You Call it Easter

If you compare the Christian holiday calendar with the Pagan holidays, you will notice that for every Pagan holiday celebrated there is a Christian one close to it. Coincidence? I think not. It’s a rumor that when the Christian religion was first getting its roots, the bishops and the popes decided that the best way to ease the transition from Paganism to Christianity was to make all the holidays close to each other. I don’t know if I actually believe this theory, but it definitely makes you wonder about when Christ was really born…

Anyway, back to the topic at hand, which is the current holiday of Ostara, and it’s Christian mate, Easter. There are a ton of similarities between the two holidays, the biggest one being their names. Easter gets its name from the Teutonic goddess of spring and the dawn, whose name is spelled Oestre or Eastre. Modern pagans have generally accepted the spelling “Ostara” which honors this goddess as our word for the Vernal Equinox.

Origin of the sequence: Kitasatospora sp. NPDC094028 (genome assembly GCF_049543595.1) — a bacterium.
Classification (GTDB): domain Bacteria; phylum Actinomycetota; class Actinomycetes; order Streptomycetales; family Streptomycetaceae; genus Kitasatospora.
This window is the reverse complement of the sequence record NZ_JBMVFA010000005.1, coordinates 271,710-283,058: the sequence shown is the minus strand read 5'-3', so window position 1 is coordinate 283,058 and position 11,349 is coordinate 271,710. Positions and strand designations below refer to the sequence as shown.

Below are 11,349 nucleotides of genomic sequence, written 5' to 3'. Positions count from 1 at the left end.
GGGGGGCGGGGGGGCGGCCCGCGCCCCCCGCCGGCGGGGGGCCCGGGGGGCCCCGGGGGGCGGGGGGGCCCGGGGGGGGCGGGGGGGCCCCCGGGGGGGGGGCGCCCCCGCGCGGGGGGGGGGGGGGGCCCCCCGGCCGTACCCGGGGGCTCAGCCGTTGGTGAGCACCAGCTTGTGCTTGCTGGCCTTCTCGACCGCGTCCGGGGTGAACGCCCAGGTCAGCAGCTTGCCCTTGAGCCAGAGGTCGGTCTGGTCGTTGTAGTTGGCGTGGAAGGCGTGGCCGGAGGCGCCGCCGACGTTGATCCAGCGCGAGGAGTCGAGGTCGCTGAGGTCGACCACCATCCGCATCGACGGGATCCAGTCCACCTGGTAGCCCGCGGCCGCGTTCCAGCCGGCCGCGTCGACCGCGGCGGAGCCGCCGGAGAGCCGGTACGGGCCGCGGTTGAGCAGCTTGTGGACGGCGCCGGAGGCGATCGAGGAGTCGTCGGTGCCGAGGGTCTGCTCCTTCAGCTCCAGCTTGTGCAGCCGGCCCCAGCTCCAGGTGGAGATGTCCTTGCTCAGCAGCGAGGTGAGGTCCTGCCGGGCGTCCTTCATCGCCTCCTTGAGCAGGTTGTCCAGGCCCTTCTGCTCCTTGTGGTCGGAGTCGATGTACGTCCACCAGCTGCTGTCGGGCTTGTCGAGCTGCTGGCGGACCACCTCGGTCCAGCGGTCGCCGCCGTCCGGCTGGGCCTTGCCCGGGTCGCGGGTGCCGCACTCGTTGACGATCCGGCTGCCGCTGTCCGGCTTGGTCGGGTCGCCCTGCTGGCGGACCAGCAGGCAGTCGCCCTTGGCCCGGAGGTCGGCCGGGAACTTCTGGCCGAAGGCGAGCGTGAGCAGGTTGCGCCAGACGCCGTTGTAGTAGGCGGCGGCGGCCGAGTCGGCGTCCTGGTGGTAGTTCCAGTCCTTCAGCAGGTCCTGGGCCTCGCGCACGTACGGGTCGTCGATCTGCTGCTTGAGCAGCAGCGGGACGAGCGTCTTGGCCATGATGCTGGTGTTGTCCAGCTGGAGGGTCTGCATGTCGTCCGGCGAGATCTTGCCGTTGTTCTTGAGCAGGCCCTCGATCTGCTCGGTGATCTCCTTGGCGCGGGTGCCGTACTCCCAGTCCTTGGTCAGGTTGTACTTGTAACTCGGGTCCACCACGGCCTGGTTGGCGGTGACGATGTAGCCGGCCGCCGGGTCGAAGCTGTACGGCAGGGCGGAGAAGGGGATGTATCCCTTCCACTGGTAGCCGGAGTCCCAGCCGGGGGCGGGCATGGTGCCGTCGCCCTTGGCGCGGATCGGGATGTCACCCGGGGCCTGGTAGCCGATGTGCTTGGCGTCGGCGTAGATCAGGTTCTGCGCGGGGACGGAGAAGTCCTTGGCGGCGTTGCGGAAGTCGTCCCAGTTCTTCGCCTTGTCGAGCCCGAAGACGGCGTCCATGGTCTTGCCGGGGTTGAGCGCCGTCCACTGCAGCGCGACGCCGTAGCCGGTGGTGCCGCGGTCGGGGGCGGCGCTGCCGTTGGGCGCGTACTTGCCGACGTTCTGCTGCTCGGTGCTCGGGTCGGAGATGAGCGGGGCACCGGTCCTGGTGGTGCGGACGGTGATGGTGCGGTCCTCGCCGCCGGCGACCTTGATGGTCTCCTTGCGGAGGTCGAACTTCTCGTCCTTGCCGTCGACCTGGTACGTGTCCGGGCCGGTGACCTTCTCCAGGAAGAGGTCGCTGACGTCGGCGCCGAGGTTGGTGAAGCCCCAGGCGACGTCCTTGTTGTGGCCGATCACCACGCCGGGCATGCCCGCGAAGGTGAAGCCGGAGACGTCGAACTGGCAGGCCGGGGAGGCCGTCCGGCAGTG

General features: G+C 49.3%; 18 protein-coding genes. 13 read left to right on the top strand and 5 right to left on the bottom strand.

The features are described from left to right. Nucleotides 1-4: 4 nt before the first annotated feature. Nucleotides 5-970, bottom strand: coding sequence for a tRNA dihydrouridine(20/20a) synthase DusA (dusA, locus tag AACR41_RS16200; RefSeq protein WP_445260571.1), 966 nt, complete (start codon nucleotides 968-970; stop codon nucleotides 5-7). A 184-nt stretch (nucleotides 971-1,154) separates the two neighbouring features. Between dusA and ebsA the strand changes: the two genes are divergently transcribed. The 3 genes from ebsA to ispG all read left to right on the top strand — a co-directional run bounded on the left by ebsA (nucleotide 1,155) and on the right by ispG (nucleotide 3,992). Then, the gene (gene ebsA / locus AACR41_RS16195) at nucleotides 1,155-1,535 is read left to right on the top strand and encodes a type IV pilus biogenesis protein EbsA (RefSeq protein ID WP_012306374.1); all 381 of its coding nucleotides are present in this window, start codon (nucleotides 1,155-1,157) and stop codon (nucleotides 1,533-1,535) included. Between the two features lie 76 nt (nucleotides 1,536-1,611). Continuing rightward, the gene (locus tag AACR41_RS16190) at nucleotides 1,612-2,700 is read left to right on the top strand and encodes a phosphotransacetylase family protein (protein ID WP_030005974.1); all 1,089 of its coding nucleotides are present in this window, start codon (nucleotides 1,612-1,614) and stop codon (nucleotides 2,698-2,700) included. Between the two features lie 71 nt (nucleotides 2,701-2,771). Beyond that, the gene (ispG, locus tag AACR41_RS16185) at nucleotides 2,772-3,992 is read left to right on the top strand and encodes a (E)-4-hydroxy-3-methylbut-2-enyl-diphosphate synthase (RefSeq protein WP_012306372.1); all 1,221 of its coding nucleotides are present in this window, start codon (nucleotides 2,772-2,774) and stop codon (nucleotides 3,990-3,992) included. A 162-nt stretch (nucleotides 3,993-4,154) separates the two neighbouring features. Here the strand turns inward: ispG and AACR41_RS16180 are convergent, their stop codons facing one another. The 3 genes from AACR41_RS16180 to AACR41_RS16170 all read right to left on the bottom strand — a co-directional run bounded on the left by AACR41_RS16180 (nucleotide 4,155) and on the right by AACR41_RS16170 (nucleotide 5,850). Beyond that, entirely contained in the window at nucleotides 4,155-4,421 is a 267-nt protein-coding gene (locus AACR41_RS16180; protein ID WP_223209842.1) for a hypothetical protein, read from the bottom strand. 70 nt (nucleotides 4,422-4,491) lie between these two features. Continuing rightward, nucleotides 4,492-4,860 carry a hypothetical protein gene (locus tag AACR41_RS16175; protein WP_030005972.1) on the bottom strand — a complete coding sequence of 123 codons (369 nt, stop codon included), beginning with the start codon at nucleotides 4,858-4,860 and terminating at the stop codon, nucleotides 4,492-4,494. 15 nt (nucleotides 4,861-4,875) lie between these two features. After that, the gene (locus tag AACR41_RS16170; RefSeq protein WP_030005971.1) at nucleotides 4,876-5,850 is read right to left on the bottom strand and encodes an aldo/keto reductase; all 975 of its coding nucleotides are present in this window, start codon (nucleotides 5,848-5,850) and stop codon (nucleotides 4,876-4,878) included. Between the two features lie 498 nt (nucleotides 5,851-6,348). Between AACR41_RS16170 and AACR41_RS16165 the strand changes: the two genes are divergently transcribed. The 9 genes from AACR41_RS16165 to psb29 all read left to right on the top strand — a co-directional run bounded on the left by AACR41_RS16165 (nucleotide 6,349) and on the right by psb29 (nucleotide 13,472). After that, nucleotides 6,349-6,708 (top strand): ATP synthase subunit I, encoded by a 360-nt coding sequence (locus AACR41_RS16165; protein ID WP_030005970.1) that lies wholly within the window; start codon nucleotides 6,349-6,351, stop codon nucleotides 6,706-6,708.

The 1974 edition of Webster’s New World Dictionary defines Easter as: “orig., name of pagan vernal festival almost coincident in date with paschal festival of the church; Eastre, dawn goddess; 1. An annual Christian festival celebrating the resurrection of Jesus, held on the first Sunday after the date of the first full moon that occurs on or after March 21.” The Vernal Equinox usually falls somewhere between March 19th and 22nd (the dictionary only mentions March 21st, as opposed to the date of the actual Equinox), and depending upon when the first full moon on or after the Equinox occurs, Easter falls sometime between late-March and mid-April.

This year, the actual date of Ostara was yesterday, March 20th. However, I didn’t get around to posting about it because, well, I’m lazy. For those of you who are interested, there is more info about Ostara below in the extended entry. I think the reason why I like this particular holiday so much is because it symbolizes the end of the winter and the coming of spring. Out with the cold, in with the warmth. That’s a good reason to celebrate for me.